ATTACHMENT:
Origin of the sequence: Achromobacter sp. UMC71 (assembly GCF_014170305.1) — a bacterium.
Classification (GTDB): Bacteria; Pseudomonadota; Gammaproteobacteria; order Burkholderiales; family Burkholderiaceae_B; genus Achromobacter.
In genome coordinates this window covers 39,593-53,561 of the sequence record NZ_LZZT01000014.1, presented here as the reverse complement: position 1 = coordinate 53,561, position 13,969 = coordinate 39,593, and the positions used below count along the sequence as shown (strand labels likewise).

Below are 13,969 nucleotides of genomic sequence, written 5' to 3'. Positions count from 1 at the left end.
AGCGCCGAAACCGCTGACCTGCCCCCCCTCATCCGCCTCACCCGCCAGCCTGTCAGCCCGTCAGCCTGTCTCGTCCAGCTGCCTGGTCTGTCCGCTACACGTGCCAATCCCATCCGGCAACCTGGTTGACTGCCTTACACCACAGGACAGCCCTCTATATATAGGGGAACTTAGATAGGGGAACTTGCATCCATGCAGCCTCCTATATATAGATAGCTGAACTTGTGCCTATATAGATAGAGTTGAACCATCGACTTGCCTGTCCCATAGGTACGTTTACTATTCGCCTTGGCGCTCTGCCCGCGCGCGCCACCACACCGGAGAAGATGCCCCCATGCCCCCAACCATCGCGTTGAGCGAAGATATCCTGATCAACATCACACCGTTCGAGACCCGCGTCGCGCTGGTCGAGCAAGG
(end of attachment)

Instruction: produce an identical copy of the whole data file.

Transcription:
Origin of the sequence: Achromobacter sp. UMC71 (assembly GCF_014170305.1) — a bacterium.
Classification (GTDB): Bacteria; Pseudomonadota; Gammaproteobacteria; order Burkholderiales; family Burkholderiaceae_B; genus Achromobacter.
In genome coordinates this window covers 39,593-53,561 of the sequence record NZ_LZZT01000014.1, presented here as the reverse complement: position 1 = coordinate 53,561, position 13,969 = coordinate 39,593, and the positions used below count along the sequence as shown (strand labels likewise).

Below are 13,969 nucleotides of genomic sequence, written 5' to 3'. Positions count from 1 at the left end.
AGCGCCGAAACCGCTGACCTGCCCCCCCTCATCCGCCTCACCCGCCAGCCTGTCAGCCCGTCAGCCTGTCTCGTCCAGCTGCCTGGTCTGTCCGCTACACGTGCCAATCCCATCCGGCAACCTGGTTGACTGCCTTACACCACAGGACAGCCCTCTATATATAGGGGAACTTAGATAGGGGAACTTGCATCCATGCAGCCTCCTATATATAGATAGCTGAACTTGTGCCTATATAGATAGAGTTGAACCATCGACTTGCCTGTCCCATAGGTACGTTTACTATTCGCCTTGGCGCTCTGCCCGCGCGCGCCACCACACCGGAGAAGATGCCCCCATGCCCCCAACCATCGCGTTGAGCGAAGATATCCTGATCAACATCACACCGTTCGAGACCCGCGTCGCGCTGGTCGAGCAAGG